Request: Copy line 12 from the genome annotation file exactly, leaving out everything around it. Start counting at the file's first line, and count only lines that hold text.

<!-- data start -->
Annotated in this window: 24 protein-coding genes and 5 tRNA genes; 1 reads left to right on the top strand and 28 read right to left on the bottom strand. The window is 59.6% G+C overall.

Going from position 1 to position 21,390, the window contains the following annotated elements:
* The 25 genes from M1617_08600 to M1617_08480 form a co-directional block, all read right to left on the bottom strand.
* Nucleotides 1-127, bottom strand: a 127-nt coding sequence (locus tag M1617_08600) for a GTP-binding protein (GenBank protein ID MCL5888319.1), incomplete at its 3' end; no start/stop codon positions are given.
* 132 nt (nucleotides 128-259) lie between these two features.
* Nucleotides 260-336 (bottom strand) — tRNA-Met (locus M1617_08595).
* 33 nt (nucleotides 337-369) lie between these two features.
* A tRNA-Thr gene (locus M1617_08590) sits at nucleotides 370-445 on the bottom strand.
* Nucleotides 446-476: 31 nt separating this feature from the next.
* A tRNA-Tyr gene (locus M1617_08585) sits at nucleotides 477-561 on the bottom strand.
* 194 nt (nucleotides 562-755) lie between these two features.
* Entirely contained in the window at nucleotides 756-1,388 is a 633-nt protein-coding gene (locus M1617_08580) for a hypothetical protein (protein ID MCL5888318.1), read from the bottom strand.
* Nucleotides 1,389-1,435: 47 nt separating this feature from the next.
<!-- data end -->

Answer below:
* Entirely contained in the window at nucleotides 756-1,388 is a 633-nt protein-coding gene (locus M1617_08580) for a hypothetical protein (protein ID MCL5888318.1), read from the bottom strand.